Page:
Big City, Good Dogs

I recently enjoyed my second trip to the Westminster Kennel Club Dog Show in New York City this month. And though much of my time is spent at the show itself, my husband and I also make a point to enjoy the city a bit as well. And it’s a time like that, when I visit a new place, that I struggle with an unfortunate side effect of being a dog trainer; I analyze every single dog and owner I see. I mean no harm by it, and quite frankly enjoy it very much, you can learn so very much about dogs by watching how they are handled by different people! So as usual, as I walked the streets of New York City, I made sure to watch and critique each and every pup I saw.

And turns out, I was surprisingly impressed by the pups of NYC. And I apologize for using the word surprisingly….I don’t mean to insult city folks….but for some reason I had expected poorly behaved dogs. You’d think living in a small apartment and only having busy sidewalks to walk and poop on would be the proper lifestyle for some really serious behavioral issues. Turns out, they’re just the opposite!

So what is it about the city that creates dogs that walk nicely on a loose leash, stroll past strangers without hesitation, and even pass by another dog without barely saying hello? Whereas, us Andover residents are being dragged across the street anytime our pup sees a fluttering leaf?

Well, I can tell you. It’s exposure to distractions. Exposure to lots of people, lots of sounds, lots of smells, and lots of dogs. It’s unavoidable in a city like New York.

Think of when we raise a puppy here in the Andovers. Sure, we’ve got our neighbor’s dog for him to meet. And the kids’ friends come over once in a while. Walks are fairly limited to the neighborhood loop that you take him on, but you’ll bring him to the park once in a while. He gets exposure, but is it enough to prevent him from going absolutely crazy at the end of the leash every time he walks by a new dog? Probably not.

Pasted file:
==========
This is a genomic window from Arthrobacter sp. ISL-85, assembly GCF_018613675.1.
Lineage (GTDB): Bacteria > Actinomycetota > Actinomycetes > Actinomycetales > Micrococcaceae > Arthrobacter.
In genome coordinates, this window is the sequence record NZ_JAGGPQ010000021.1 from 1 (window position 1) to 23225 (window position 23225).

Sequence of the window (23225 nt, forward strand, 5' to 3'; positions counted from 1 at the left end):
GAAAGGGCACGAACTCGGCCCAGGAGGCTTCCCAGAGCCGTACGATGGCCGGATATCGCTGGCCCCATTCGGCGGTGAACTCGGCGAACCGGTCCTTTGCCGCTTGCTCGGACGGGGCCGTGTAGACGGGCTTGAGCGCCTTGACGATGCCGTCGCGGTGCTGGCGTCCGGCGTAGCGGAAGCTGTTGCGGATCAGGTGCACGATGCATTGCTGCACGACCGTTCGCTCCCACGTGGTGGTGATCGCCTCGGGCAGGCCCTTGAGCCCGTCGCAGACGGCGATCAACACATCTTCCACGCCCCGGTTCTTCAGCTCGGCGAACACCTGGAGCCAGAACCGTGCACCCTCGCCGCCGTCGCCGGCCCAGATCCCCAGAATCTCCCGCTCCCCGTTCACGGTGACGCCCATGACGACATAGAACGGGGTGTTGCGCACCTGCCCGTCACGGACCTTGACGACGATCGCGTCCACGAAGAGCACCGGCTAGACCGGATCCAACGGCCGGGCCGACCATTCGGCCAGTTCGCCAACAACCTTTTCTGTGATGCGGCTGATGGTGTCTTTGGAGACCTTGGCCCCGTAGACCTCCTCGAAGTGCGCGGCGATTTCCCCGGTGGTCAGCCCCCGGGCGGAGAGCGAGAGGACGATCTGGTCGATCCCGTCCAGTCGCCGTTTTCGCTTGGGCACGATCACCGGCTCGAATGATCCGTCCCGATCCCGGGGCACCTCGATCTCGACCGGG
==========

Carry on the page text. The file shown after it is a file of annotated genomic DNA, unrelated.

In New York City, a dog steps out of his apartment and is bombarded with distractions. There are so many people rushing by ignoring him, he learns that there’s no point to say hello to them all. And with the rush of people going by, some have dogs, but once again, they’re usually not stopping to let their dogs say hello (which is why I’ve taught my dogs How To Be Snobs.) And even stopping to sniff a fire hydrant would be difficult with the heavy foot traffic. In New York City, there’s a place and time to stop and say hello, it’s called the dog park. But when you’re out for a walk, there’s just no slowing down. The lifestyle creates structure, routine, consistency, and a whole bunch of well mannered dogs.

So what can us Andover dog residents do to get those good manners? Exposure to distractions! Bring your dog everywhere. To the park, to the bank, to the pet store. Sign him up for training classes even if he already knows some basic commands, it will teach him to listen to you around other dogs. And when your dog sees another dog, another person, or stops to sniff, just keep walking. Allow him the chance to sniff in the yard before and after your walk, and perhaps a quick break as a reward halfway through your walk. But if you stop for a distraction for him, he’ll learn that you’ll likely stop next time, and the time after, and he’ll begin to anticipate it. I never allow my dogs to say hello to another dog on the street simply because I want them to learn that during a walk, we don’t stop. And you know what? We walk past another dog and they barely blink an eye.

So even though the pups in New York City may have it easier than our dogs because their exposure to distractions is unavoidable, that doesn’t mean we can’t help our pups get just as much exposure. It’s just a matter of committing the time and structure into our dogs’ lives!

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